Algolia documentation can be found here: https://www.algolia.com/doc/
Algolia gives you 10,000 records and 50,000 operations per month at no additional cost. There's also size restrictions on each record (I think it's about 1k per record in the free edition) but I can't find any specific documentation that outlines this
C - Cloudinary
This, hands-down, is our favorite API.
Imagine having a difficult image you're trying to get to 'work' within your website (if you're a front-end developer, it's easy if you try). Imagine needing to change some aspect of the image. Now, imagine using the URL to do that. That's just a taste of what you get with Cloudinary's amazing API.
Cloudinary is an asset tracking and management platform for images and video (you can also store other files up there in a pinch, like JS or CSS files). You can set up folders, asset tags, and all kinds of metadata information for your images, and use that info in your application for display, management or other purposes using their very developer friendly client SDK.
There are a lot of free and paid third-party additions you can add to your images as well. There's watermarking, cropping and scaling, and a whole host of indexing, moderation and other features from Azure, Amazon and Google if you're a cloud customer (things we can help you with if you need it, btw).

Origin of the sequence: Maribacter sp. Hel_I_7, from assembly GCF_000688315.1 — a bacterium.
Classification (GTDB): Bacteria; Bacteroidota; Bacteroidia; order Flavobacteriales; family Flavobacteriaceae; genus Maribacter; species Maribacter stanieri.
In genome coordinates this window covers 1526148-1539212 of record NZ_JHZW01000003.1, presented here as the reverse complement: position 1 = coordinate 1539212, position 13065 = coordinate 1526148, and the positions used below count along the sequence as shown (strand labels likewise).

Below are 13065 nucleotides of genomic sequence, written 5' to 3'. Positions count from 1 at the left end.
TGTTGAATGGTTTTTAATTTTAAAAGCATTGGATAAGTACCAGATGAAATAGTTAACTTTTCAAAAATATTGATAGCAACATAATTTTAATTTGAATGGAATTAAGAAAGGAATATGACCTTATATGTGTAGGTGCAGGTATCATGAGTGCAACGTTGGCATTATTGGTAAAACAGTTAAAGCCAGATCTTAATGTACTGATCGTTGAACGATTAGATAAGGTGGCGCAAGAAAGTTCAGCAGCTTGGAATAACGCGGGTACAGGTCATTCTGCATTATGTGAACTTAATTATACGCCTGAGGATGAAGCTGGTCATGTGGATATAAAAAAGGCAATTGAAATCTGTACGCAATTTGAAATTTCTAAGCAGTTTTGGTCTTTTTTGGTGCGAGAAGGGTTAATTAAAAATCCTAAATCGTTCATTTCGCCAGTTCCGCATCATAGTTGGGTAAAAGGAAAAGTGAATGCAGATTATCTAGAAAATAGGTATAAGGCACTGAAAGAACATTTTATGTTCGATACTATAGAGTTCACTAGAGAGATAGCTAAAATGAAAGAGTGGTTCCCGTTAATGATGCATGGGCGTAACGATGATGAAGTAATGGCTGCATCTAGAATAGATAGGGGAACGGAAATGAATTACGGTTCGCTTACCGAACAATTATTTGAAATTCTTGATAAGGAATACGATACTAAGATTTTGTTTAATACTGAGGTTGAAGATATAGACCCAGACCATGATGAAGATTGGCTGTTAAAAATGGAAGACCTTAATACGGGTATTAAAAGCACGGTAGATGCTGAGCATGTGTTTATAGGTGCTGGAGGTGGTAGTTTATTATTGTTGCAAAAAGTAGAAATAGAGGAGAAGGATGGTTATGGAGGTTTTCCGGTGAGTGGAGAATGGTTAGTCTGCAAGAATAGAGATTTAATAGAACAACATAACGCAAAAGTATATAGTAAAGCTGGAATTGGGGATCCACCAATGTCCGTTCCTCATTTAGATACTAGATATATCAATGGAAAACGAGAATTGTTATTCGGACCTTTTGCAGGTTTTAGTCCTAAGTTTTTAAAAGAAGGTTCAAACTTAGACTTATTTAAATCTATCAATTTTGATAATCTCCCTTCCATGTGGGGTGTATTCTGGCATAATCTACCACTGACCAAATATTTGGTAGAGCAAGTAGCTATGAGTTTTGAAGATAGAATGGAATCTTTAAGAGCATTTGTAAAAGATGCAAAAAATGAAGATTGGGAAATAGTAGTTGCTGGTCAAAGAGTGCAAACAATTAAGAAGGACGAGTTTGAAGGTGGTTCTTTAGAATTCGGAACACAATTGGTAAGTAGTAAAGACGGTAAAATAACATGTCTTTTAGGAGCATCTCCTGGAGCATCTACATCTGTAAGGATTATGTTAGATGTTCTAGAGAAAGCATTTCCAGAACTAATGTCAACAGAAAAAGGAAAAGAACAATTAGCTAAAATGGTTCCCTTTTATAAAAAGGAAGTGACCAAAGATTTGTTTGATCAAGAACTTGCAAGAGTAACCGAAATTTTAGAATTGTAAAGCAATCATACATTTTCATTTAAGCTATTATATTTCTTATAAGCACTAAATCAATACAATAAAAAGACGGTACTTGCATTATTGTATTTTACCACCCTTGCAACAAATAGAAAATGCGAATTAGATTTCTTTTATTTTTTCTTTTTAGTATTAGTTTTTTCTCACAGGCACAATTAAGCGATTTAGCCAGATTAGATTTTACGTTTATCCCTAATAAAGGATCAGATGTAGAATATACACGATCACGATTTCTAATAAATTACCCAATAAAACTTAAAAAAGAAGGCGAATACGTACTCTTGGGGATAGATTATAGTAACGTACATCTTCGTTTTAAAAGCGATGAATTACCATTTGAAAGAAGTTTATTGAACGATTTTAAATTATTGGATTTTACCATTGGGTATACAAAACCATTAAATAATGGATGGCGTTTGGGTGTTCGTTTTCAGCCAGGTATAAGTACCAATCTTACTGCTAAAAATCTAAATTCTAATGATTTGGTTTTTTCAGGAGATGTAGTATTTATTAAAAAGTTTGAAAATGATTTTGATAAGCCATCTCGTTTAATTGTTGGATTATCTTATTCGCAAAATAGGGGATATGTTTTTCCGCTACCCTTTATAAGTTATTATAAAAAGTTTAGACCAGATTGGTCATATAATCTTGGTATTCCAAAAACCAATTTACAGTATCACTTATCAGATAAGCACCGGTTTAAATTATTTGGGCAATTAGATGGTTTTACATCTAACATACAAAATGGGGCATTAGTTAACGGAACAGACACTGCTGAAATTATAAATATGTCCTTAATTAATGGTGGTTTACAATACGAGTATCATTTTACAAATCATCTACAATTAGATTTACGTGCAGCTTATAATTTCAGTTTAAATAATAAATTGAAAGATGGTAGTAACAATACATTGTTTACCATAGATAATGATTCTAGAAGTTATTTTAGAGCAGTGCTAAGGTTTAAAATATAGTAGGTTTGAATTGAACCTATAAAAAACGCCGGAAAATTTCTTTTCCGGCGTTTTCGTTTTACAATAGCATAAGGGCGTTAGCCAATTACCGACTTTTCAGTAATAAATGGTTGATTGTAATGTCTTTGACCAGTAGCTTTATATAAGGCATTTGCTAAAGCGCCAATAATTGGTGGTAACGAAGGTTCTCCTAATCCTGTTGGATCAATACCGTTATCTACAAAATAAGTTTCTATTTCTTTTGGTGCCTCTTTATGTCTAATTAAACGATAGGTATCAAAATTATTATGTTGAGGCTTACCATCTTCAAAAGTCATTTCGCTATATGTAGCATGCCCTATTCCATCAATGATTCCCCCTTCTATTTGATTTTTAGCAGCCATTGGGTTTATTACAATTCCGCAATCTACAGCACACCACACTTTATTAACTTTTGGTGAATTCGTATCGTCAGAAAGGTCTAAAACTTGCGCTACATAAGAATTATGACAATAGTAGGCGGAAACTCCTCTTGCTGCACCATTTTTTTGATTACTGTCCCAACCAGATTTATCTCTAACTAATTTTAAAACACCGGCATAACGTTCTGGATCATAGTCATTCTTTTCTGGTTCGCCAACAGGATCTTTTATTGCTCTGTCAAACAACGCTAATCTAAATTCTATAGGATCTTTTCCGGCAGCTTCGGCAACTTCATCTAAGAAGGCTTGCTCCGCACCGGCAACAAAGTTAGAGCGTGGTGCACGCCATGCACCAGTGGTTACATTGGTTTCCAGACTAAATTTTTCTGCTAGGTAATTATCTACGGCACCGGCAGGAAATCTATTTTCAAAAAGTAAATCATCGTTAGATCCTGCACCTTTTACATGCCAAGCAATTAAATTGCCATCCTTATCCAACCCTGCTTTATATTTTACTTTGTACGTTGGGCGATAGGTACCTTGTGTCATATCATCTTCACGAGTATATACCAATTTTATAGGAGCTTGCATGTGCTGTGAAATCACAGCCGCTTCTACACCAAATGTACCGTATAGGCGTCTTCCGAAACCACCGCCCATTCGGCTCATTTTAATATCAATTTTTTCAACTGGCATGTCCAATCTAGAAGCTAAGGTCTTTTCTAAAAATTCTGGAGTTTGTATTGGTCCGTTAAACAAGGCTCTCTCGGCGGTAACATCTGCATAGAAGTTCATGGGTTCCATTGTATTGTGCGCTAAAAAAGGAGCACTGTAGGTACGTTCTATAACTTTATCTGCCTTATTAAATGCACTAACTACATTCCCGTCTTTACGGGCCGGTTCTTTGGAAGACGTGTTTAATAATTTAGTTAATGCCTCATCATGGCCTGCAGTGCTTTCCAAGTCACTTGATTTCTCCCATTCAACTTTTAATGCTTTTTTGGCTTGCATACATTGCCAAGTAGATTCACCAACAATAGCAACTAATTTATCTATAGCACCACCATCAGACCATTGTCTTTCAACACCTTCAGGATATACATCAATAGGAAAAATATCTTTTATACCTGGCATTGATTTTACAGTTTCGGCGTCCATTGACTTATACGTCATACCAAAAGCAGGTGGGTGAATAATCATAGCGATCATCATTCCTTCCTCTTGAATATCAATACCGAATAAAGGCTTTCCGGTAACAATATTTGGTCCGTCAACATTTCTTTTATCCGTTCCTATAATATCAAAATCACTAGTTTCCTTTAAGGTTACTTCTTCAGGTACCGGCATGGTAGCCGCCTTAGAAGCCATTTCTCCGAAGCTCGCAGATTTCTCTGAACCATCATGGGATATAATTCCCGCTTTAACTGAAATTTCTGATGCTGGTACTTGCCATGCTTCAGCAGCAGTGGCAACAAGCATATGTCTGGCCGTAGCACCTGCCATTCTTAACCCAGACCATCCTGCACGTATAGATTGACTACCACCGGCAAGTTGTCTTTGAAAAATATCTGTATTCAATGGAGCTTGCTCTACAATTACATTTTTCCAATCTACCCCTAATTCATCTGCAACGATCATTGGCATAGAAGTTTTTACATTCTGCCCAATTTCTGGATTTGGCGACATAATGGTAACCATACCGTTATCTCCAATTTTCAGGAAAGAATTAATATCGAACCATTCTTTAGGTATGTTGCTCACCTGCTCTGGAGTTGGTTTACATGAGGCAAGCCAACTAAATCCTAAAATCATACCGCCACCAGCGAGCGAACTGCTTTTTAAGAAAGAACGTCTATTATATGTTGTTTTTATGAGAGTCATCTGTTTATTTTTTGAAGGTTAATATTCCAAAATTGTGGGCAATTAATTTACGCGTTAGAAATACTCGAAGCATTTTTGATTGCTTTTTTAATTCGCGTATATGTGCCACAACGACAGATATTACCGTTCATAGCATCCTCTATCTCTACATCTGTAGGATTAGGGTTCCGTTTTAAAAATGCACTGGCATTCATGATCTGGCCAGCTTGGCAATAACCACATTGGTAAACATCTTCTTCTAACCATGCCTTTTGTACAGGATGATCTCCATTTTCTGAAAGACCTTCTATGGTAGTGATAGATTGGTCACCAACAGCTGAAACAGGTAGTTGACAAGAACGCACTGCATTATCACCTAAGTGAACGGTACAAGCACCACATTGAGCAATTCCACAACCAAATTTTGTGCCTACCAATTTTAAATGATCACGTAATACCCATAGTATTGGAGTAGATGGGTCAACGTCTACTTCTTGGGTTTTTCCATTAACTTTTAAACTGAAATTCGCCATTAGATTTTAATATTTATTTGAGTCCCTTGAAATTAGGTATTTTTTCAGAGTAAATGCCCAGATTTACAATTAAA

Cloudinary gives you a very generous Free Classic Plan which consists of:
- 20,000 monthly transformations
- 300,000 images and videos
- 10GB monthly storage
- 20GB monthly viewing bandwidth
We've got more than a handful of sites running on this plan, and we've yet to hit anything over 50% of our usage targets so far. If you ever get into commercial territory, they use a very democratic system of credits that are both affordable and fairly priced. One of our chief complaints about SaaS platforms is the parabolic curve around the pricing, but Cloudinary is one platform that deserves 'credit' for the excellent work they do in keeping things scalable.
Did we mention they're our favorite? They're our favorite. Everyone in the web development community (to say nothing of the vaunted.NET community!) should be using them and singing songs praising them.
They even have an affiliate program giving us free credits for referring them to you, but we're not providing a link because
we can't find it we think you should try them out regardless of what we're saying about them.
N - .NET Core
Probably expected this one - we needed it to create the ultimate acronym.
There's no denying that the .NET Core is turning into one of the greatest tech stacks to ever hit the planet for building web and cloud solutions. Microsoft deserves a lot of credit for what they've done in breathing new life (and new platforms) into one of the most popular frameworks they've ever built (outside VB6, of course - long live Visual Basic!).
If you've made it this far into our blog post, you already know that .NET Core is the best solution for web apps. You know that server-side rendering is king for websites that want search engines to pay attention to them, and you know that Blazor is king for websites that need to be applications to web clients.
You already know this.
But, you may not have known about the FACN stack, so hopefully that helps you build faster, better and (most importantly) save some money in this competitive space.
If you have any questions, well... you know what to do.